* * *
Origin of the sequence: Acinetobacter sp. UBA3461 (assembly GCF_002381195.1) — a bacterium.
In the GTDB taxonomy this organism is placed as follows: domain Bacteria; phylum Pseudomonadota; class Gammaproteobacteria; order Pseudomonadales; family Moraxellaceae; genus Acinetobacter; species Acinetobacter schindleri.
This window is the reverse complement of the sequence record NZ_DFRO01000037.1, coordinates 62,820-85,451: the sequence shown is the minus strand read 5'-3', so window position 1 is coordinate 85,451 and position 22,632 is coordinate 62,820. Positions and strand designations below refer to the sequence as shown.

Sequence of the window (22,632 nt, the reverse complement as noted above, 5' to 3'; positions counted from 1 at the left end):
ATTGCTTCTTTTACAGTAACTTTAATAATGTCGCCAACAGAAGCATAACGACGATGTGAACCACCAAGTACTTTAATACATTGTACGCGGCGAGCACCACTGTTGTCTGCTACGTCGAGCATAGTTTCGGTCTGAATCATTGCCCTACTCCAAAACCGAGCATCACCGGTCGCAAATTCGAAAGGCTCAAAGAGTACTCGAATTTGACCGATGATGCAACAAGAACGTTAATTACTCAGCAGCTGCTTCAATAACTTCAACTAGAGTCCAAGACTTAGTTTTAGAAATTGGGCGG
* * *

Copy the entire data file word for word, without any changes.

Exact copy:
Origin of the sequence: Acinetobacter sp. UBA3461 (assembly GCF_002381195.1) — a bacterium.
In the GTDB taxonomy this organism is placed as follows: domain Bacteria; phylum Pseudomonadota; class Gammaproteobacteria; order Pseudomonadales; family Moraxellaceae; genus Acinetobacter; species Acinetobacter schindleri.
This window is the reverse complement of the sequence record NZ_DFRO01000037.1, coordinates 62,820-85,451: the sequence shown is the minus strand read 5'-3', so window position 1 is coordinate 85,451 and position 22,632 is coordinate 62,820. Positions and strand designations below refer to the sequence as shown.

Sequence of the window (22,632 nt, the reverse complement as noted above, 5' to 3'; positions counted from 1 at the left end):
ATTGCTTCTTTTACAGTAACTTTAATAATGTCGCCAACAGAAGCATAACGACGATGTGAACCACCAAGTACTTTAATACATTGTACGCGGCGAGCACCACTGTTGTCTGCTACGTCGAGCATAGTTTCGGTCTGAATCATTGCCCTACTCCAAAACCGAGCATCACCGGTCGCAAATTCGAAAGGCTCAAAGAGTACTCGAATTTGACCGATGATGCAACAAGAACGTTAATTACTCAGCAGCTGCTTCAATAACTTCAACTAGAGTCCAAGACTTAGTTTTAGAAATTGGGCGG